 Try
     teaching cycle as well as trying it as a
  Time intensive at first, but saves time in
                                 the long run.
  Helps you to identify potential difficulties
                              or roadblocks.
  Don’t Throw Out the Baby with
         the Bath Water

    Avoid   the temptation to throw out the
curriculum when you encounter obstacles.
  Using a textbook or another curriculum
   that is not created in alignment with the
 CSCOPE scope and sequence seems to
 be very successful in confusing students.
(Modifying the CSCOPE
    Exemplar Lessons)
     Modifying the CSCOPE Exemplar

 Go  through the lessons and break them
    up according to the following domains:
                  One skill or concept at a time
     Explicit instructional procedures are used
     Employ modeling and explanations of the
 Provide enough opportunities to practice each
   Concrete-Representational-Abstract
    (CRA) instruction is vital. Struggling
learners have a harder time generalizing
           new skills to abstract concepts.
 Set up intermediate steps between the
     concrete and abstract to scaffold the
      transference of these skills into new
     Stealing, not Cheating
                                    UT DANA Center
 You’ll find similar problems oftentimes with additional
                   scaffolding questions and examples.
                Region IV’s remediation materials
        Objective based, easy to teach, often scripted.
                                    World Wide Web
                       I steal from the Khan Acacemy
                           Beth Loughry (Region X)
 Use and abuse the wonderful people at your Regional
          Service Center. Excellent source for help and
• Slow down and cut your food into small
       enough bites so you don’t choke.

   Schema-Based Instruction
  Focus on teaching students to search for
                   more than just key words.
 Teach them to recognize specific problem
   types as they would recognize a person,
                   movie, or perhaps a song.
    Recognizing schema helps the student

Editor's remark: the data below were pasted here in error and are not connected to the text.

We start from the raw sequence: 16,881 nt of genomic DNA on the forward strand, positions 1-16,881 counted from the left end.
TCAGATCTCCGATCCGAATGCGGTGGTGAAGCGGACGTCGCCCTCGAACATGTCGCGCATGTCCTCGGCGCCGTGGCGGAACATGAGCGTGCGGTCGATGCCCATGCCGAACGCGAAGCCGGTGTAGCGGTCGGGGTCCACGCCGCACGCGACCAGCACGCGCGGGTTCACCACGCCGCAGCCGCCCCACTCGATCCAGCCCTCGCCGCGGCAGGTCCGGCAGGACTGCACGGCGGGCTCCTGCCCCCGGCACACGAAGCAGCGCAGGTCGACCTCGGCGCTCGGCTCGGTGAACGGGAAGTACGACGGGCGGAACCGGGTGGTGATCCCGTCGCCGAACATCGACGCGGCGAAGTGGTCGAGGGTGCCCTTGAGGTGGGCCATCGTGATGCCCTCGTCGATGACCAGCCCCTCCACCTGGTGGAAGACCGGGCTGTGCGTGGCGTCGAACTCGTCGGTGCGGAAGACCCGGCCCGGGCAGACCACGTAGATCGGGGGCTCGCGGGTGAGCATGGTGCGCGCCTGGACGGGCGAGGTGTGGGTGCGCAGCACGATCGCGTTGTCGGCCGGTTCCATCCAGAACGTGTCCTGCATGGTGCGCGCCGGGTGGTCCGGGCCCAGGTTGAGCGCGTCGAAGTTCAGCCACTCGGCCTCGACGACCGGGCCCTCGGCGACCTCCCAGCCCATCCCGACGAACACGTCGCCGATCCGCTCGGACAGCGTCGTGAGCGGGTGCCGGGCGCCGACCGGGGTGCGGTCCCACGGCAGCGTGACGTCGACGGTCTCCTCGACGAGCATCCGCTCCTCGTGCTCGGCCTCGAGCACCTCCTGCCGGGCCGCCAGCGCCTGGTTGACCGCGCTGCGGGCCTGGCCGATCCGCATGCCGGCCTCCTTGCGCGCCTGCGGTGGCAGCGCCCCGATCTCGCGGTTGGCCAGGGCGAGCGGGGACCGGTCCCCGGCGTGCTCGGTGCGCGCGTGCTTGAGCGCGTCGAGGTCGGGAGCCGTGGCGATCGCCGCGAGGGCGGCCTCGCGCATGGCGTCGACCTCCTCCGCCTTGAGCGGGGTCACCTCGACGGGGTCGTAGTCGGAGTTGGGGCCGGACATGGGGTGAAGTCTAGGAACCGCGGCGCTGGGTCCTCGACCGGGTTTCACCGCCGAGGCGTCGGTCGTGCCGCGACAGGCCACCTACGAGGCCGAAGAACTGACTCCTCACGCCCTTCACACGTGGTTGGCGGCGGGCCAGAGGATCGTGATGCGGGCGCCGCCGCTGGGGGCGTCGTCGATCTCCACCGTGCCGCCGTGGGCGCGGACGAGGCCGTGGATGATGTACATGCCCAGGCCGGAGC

transfer their acquired knowledge, skills,
        and strategies to a new situation or
  Schema-Based Instruction
                               The   student:
    Identifies the problem type (schema).
 Represents the problem by diagramming
              or illustrating key information.
       Plans how to solve the problem by
  selecting the appropriate operations and
                     writing out the equation.
                        Solves the problem.
Hey, Chris! Stop and Pull up
     some examples!

          Modifying Lessons
   Go through lessons and break them up
       according to the following domains:
 One skill or concept at a time
 Explicit instructional procedures are used
 Scaffolding
 C-R-A
 Provide enough opportunities to practice
  each skill
 Palatable chunks

 Have Faith in the Process
  Fightthe tendency to cover a particular
concept until you are sure that they “get it”
   Learning occurs through out the year.
   The “light bulb” comes on for different
    students at different times in different
          Teaching for breadth vs. depth
             Quit whipping a dead horse.
Other Obstacles that Impede
           Math Instruction
  • Environmental or Emotional factors
   can impede the quality of instruction
         and learning in any classroom.
• Being aware of these factors can help
              you take the emotional or
      environmental “temperature” of a
   given class, or a given student, on a
                              given day.

Maslow’s Hierarchy of Needs

Chris Miller
                 Sanger ISD
  601 Elm St. Sanger, TX 76266